The situation in Uganda must also be assessed critically. The parliamentary and presidential elections in February 2016 were unfair, with structural advantages giving the opposition no chance of success against President Yoweri Museveni and his National Resistance Movement party. State and party are closely linked, and the electoral commission lopsidedly took the president’s side. The fact that the day of election was largely peaceful rendered the tactics of intimidation in the run-up all the more obvious. For example, Kizza Besigye, the three-time presidential candidate for the Forum of Democratic Change, was repeatedly detained and placed under house arrest.
International observers, such as the European Union, deemed the elections unacceptable, and donor countries are also viewing the longtime “donor darling” more and more critically given the democratic shortcomings, human rights violations and widespread corruption. Nevertheless, Uganda and its president, in particular, are still regarded as an anchor of stability in the unstable African Great Lakes region and as a key partner in addressing the humanitarian challenges in neighboring South Sudan, which – like Somalia – must be viewed as a failing state. Nearly a million South Sudanese refugees live in Uganda, where they are being treated relatively well. The country, which itself endured several instances of violent internal strife in past decades, has been home to more refugees than any other African state since 2016. Given Mozambique’s and Uganda’s drop into a lower category, the number of democratic countries in South and East African has now fallen from 12 to ten. In equal counterpoint stand ten autocratic states – an infelicitous high point for the region in the history of the BTI.
Islands in a sea of disappointment
Many of the region’s 20 countries have also run into turbulence on their path to a market economy. One handicap for the region’s southern area is the continued weakness of South Africa, which is also the most inequitable national economy in the entire BTI. Mauritius is a bright spot. As the continent’s leading country, the island nation has successfully managed the leap into the top group of developed market economies.
Though the backward steps in South and East Africa are less significant with regard to economic transformation than in the political realm, we can also see two things here: unmistakable qualitative declines and a tangle of essentially short-term influences and long-term impediments to development. Macroeconomic indicators, such as low GDP growth and high unemployment rates, signal that conditions have grown worse in many locations during the current review period than they were two years ago. The BTI reveals nine economies in the region with performances below those of 2016. In addition, the degree to which rules of market-based competition are observed has diminished in eight countries. In fact, not a single country has made progress in this area.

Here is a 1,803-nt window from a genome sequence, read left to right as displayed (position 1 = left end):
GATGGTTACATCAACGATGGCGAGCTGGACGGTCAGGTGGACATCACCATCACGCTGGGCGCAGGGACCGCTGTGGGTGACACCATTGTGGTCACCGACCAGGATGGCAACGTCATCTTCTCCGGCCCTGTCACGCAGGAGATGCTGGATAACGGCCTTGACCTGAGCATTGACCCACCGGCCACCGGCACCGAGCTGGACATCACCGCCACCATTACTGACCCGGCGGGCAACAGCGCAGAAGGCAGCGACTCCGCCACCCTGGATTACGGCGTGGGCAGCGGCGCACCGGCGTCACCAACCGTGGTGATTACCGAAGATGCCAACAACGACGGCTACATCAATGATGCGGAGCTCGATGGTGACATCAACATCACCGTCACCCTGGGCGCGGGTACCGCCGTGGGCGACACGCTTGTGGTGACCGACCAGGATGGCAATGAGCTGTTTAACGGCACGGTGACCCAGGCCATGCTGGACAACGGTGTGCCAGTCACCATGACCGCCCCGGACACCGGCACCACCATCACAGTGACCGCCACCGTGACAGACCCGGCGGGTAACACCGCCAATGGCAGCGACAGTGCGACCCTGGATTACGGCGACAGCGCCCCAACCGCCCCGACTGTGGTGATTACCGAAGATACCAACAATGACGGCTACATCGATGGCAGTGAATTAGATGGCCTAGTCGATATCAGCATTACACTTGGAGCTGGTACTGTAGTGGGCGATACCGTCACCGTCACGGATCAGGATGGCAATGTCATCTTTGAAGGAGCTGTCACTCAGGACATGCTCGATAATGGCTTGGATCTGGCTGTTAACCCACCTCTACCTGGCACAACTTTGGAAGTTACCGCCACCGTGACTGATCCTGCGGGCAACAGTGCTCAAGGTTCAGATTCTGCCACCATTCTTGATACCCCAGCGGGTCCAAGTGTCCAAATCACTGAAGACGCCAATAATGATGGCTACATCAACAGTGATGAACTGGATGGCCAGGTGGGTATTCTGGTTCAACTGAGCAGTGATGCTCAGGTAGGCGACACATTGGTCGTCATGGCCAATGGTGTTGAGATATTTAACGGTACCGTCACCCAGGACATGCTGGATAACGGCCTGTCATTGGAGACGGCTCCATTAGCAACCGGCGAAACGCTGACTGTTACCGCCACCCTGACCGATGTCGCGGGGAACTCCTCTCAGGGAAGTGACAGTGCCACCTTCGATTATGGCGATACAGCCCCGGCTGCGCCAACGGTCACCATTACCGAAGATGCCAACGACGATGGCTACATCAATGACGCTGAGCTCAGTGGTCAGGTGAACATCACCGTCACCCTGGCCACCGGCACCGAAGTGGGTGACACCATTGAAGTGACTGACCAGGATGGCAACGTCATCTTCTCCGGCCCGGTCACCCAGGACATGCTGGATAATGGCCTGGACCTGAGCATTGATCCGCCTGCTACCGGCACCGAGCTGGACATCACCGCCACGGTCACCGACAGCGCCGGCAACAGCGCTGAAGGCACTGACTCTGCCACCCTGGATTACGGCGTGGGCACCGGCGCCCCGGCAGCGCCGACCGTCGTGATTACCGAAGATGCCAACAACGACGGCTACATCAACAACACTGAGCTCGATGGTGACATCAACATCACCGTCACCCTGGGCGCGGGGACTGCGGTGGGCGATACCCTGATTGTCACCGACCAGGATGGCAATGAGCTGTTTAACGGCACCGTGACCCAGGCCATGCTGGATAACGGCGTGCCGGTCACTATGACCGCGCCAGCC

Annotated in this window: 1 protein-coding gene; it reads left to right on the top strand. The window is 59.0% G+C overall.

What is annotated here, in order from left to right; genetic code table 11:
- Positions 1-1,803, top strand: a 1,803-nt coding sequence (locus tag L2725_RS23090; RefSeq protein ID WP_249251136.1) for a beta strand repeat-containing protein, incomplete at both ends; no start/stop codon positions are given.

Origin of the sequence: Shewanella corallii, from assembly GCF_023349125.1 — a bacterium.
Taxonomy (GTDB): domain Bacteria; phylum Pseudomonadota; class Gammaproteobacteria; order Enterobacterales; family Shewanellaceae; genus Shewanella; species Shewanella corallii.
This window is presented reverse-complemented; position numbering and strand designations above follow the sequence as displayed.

Little in this record holds out hope for swift and comprehensive improvement. Across the index as a whole, only Mauritius shows significant progress – and this at a high level – while six countries have declined by at least 0.25 points. Namibia has suffered the clearest losses, though it nevertheless remains categorized as a market economy with functional flaws. By contrast, Tanzania, Zambia and Lesotho have fallen out of this group, although the pattern of flaws varies substantially between the three. In Tanzania, welfare-state declines deriving from an austerity program produced a slight deterioration in the overall result. In Zambia, the steady decline in the price of copper, the country’s most important commodity, has led in past years to economic problems, including a high rate of unemployment. Substantial market volatility followed the peak of the currency crisis in 2015, further damaging the investment climate. However, the government has taken some steps to counteract these effects by seeking to reduce costs for businesses. Finally, Lesotho was characterized by low levels of economic growth without an increase in employment, declining reserves, and one of the largest public procurement scandals since the turn of the millennium.